The following clinic article from Wisconsin-Oshkosh coach Matt Lewis appears in the Fall 2019 edition of NABC Time-Out Magazine. To view the full Fall 2019 issue, click here.
At UW-Oshkosh, we are a motion "flow" offense program that invests a lot of time in teaching how to create advantages for each other, and then give space and react to those advantages. We create advantages through off-ball screening, cutting, ball-screens, and post touches. Here are a few of the drills that we use to teach off-ball screening and cutting.
Drill 1: 2v0 Flow Breakdown
This drill focuses on the execution of our wide down-screens and flare-screens. It begins with a ‘fill cut’ near the top of the key. Depending on where others are positioned, the fill cut player catches in a different spot. Our teaching begins with the wide down-screen. Effective screening begins with communication: visual (hands in the air) and verbal (name of person they want to screen for). The screener then sprints to a wide position on the floor and ‘pops’ his feet to set the screen. Ideally, the screener sets the screen with their back facing the basketball at the top of the floor. While the screener is ‘fast’ (sprinting), the cutter is ‘slow’ (setting up the screen). We do this by taking steps towards the baseline. Our goal is to set the screen far enough out on the court so we have multiple cutting options. Those cutting options (‘reads’) are curl, dive, and change cut. In the most basic terms, one of the two players must pressure the rim, and the other must play towards the perimeter. In the beginning, we dictate the cut that must be made. This helps with understanding proper execution. As we progress, we add one or two defenders to force offensive players to ‘read’ the defense. In this drill, we have an extra passer and ball so that both players get shots. We also apply these concepts to our flare-screens.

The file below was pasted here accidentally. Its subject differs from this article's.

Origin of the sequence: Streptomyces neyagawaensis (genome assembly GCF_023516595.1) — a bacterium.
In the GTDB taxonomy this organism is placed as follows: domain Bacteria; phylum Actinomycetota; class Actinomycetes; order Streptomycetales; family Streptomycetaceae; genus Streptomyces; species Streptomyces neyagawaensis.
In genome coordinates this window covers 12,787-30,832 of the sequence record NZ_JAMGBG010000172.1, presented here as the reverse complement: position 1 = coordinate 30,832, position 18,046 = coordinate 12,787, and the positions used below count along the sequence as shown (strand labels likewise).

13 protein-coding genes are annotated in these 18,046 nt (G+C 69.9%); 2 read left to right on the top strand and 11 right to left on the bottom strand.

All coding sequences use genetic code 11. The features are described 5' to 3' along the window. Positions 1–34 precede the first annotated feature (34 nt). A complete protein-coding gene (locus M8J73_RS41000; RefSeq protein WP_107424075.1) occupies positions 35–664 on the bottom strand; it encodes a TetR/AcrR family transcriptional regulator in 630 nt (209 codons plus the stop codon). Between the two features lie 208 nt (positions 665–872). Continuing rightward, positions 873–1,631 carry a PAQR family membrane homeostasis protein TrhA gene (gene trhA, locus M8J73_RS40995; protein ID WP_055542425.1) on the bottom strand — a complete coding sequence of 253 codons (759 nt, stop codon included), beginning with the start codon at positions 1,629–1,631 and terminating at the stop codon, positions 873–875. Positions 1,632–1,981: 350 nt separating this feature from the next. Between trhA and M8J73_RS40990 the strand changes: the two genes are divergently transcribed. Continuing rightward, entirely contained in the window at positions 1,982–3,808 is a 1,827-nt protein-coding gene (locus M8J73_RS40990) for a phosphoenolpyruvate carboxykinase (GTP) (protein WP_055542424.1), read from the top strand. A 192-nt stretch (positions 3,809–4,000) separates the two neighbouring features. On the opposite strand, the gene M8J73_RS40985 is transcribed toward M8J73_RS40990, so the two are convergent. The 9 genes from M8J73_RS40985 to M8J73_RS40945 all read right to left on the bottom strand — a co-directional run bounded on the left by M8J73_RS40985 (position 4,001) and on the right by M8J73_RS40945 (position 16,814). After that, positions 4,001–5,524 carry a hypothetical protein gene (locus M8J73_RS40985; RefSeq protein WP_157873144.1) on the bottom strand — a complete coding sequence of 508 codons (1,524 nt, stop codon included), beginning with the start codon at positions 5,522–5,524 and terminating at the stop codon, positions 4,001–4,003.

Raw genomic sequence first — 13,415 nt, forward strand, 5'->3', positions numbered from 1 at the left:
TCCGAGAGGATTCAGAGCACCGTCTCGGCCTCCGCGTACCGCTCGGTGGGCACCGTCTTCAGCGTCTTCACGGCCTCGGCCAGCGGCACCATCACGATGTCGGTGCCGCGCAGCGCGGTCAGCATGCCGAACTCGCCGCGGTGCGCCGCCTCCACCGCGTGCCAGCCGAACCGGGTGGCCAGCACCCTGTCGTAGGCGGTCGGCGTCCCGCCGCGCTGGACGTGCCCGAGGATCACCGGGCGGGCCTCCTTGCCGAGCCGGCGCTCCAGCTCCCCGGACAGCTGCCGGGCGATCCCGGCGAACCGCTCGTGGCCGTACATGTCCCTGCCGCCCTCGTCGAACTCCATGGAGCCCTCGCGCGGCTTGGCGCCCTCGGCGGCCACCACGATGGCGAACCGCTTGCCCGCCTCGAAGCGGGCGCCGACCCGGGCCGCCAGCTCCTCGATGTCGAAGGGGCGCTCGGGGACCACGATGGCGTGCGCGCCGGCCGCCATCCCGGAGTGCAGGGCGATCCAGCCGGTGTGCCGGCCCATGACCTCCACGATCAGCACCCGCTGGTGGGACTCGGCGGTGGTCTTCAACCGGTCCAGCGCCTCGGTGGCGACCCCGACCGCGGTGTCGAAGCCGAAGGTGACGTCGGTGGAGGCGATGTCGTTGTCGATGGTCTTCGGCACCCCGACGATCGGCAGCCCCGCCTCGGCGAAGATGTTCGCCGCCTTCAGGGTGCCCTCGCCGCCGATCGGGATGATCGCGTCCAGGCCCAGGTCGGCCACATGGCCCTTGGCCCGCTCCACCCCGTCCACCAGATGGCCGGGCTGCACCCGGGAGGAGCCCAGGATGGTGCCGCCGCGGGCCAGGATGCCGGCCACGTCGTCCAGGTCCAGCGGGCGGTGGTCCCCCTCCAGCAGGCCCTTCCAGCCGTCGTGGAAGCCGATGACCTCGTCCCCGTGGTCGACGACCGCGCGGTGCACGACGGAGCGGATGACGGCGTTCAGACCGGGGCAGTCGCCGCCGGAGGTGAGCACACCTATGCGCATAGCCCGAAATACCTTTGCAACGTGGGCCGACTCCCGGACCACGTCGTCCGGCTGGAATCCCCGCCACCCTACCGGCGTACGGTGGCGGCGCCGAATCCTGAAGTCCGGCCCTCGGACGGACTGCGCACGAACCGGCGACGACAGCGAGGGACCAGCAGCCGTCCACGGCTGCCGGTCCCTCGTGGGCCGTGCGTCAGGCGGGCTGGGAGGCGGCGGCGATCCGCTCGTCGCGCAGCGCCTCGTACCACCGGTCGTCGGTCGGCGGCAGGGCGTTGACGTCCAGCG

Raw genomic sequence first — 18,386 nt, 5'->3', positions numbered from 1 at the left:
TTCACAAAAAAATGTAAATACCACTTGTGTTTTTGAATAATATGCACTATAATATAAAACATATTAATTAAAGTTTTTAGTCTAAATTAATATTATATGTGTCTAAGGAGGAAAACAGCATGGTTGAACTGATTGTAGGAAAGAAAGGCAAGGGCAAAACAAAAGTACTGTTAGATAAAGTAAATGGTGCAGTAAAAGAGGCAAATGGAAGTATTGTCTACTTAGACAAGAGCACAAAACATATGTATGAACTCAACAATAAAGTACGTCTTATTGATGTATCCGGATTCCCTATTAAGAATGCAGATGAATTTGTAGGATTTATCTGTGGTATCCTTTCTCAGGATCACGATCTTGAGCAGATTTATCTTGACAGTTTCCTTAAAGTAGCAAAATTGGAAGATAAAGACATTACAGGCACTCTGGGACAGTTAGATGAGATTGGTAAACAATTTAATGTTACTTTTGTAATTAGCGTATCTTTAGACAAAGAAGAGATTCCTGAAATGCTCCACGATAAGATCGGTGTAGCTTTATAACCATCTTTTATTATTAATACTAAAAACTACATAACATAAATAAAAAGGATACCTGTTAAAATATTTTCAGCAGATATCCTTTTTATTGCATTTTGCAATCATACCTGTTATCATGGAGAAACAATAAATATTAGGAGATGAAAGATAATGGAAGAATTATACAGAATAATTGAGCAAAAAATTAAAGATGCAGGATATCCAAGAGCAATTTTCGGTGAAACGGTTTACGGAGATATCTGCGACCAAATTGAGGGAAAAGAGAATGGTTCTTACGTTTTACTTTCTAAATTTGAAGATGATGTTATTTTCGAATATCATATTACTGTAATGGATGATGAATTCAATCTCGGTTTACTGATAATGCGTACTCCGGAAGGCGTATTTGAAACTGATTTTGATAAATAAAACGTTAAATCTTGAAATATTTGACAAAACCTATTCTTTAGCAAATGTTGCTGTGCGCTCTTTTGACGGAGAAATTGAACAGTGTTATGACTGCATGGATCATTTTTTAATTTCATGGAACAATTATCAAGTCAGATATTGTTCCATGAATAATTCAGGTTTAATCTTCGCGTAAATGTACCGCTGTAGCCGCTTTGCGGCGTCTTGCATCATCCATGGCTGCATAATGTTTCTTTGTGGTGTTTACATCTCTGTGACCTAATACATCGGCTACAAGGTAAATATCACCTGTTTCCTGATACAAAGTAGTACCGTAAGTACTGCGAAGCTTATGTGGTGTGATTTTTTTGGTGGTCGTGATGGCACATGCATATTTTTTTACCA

Drill 2: 3v0 Flow Breakdown
In this drill, we begin with either a down-screen or flare-screen, and the fill cut player remains in the drill after feeding the ‘action’. The player who catches the pass on the perimeter, must drive the ball into the lane, allowing us to work on reacting to penetration. We use ‘c-cuts’ on the ball-side and ‘lifts’ and ‘drifts’ on the weakside. In the initial reps of this drill, we only require one penetration and kick. We progress to two and three penetration and kicks, which provides for multiple opportunities for players to react with good spacing. They also practice their starts, stops, pick-ups, and passing the basketball. We have two extra passers on the baseline so that all three players get shots to finish each rep.
Drill 3: 3v3 or 4v4 Cut-Throat
This format is used to carry over the understanding from the flow breakdown to live play. Typically, it is a make-it-take format. We can add different ‘restrictions’ if we want to focus on specific areas of our flow. For example, the ball must touch the post prior to a shot.